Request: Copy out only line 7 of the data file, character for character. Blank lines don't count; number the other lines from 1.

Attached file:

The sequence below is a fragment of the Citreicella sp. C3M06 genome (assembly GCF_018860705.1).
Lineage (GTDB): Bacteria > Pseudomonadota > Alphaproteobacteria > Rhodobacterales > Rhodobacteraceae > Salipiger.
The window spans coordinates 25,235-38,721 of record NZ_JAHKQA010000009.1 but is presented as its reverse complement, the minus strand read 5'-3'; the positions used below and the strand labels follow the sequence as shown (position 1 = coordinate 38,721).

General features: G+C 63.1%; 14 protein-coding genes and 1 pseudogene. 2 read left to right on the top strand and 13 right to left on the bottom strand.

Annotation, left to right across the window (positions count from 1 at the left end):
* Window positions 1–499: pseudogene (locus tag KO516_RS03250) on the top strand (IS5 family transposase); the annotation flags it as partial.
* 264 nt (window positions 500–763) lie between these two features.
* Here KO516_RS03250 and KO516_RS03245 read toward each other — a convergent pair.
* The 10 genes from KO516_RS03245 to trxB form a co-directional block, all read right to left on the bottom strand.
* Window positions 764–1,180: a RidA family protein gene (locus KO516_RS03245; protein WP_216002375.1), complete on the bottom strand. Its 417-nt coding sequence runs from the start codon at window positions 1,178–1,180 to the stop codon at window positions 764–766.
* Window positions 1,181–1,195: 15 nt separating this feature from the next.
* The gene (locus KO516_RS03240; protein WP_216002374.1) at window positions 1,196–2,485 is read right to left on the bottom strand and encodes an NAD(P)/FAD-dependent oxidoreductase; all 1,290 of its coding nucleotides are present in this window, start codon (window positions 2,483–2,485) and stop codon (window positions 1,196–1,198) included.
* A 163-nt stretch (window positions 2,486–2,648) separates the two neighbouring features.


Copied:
* 264 nt (window positions 500–763) lie between these two features.